The Best Abortion Law Is No Abortion Law at All
huffingtonpost.co.uk, 02/12/2015 by Ann Furedi
It would take the hardest of hearts not to welcome Monday’s High Court judgement in Northern Ireland, which has opened the door for women pregnant as a result of rape or incest, or with a fetus affected by a fatal fetal abnormality, to access abortion.
Until now, under a nineteenth-century law that prohibits abortion, medical teams could be jailed for life for carrying out abortions even in these extreme circumstances. Unlike the rest of the UK, the Abortion Act 1967 has never applied to Northern Ireland, and since devolution Stormont has steadfastly rejected any suggestion that the law should be changed. Consequently, abortion is only permitted if the woman’s life is directly threatened, or if she would suffer serious and long-term damage to her health.
Mr Justice Horner may have changed this by ruling that the ban was in breach of human-rights law, and should be changed as it is ‘unlikely to be grasped by the legislature in the foreseeable future’. Still, it is not over yet. Following suggestions that the attorney general may appeal the ruling, and in light of Stormont’s previous intransigence, Horner has suggested that a referendum may be required to enact his conclusions.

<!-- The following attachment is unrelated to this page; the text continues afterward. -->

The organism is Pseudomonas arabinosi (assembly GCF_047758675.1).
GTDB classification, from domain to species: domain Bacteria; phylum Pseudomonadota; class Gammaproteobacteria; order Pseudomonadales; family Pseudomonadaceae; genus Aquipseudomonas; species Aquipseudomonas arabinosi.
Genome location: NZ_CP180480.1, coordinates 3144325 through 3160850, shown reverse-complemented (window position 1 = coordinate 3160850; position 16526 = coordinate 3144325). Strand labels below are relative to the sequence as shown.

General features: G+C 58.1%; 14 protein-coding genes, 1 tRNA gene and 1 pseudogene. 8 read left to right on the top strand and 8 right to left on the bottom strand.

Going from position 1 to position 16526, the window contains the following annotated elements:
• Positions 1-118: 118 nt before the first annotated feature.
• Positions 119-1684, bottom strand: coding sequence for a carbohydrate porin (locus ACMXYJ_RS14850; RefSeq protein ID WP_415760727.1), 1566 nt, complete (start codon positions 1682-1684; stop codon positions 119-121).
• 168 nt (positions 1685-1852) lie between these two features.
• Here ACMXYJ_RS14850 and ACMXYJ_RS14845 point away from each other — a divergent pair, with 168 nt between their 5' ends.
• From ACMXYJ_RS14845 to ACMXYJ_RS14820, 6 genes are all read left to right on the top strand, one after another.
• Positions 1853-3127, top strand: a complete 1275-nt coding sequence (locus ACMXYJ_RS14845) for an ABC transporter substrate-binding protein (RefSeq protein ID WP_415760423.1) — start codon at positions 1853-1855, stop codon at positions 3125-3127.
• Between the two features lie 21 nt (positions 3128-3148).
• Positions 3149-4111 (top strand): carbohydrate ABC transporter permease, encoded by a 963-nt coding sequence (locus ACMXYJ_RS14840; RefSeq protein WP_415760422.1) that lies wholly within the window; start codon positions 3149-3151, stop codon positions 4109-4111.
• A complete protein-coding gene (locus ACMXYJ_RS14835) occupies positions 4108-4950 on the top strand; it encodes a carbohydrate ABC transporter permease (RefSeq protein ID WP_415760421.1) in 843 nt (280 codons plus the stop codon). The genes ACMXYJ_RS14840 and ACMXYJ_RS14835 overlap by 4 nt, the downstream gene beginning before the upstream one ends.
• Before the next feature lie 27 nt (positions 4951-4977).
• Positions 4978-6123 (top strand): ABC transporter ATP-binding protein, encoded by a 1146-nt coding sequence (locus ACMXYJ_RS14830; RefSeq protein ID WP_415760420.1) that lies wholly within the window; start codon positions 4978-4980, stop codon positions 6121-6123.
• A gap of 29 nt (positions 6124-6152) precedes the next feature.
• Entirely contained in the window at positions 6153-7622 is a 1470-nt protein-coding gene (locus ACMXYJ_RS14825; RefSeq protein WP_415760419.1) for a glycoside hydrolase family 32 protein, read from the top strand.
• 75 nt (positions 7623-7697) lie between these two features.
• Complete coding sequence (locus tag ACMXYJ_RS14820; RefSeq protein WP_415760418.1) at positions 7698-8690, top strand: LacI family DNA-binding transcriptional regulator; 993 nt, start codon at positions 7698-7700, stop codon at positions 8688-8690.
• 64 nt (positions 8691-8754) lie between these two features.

A referendum on abortion in Northern Ireland could result in some interesting challenges for local politicians. In Northern Ireland, as in the Irish Republic, hundreds of women end unwanted pregnancies already. Either they travel to England or other European countries, where they must pay for treatment, or, increasingly, they obtain medication on the web, as well as through friends or self-help networks, to induce an early miscarriage at home. Neither of these options is ideal. Travel is expensive and self-treatment carries risks – medicines bought online are not always what you think they are. What’s more, when women try to go abroad, customs officials try to intercept them. However these methods have resulted in a significant change to the way abortion is understood: it is more normalised and openly talked about than ever.
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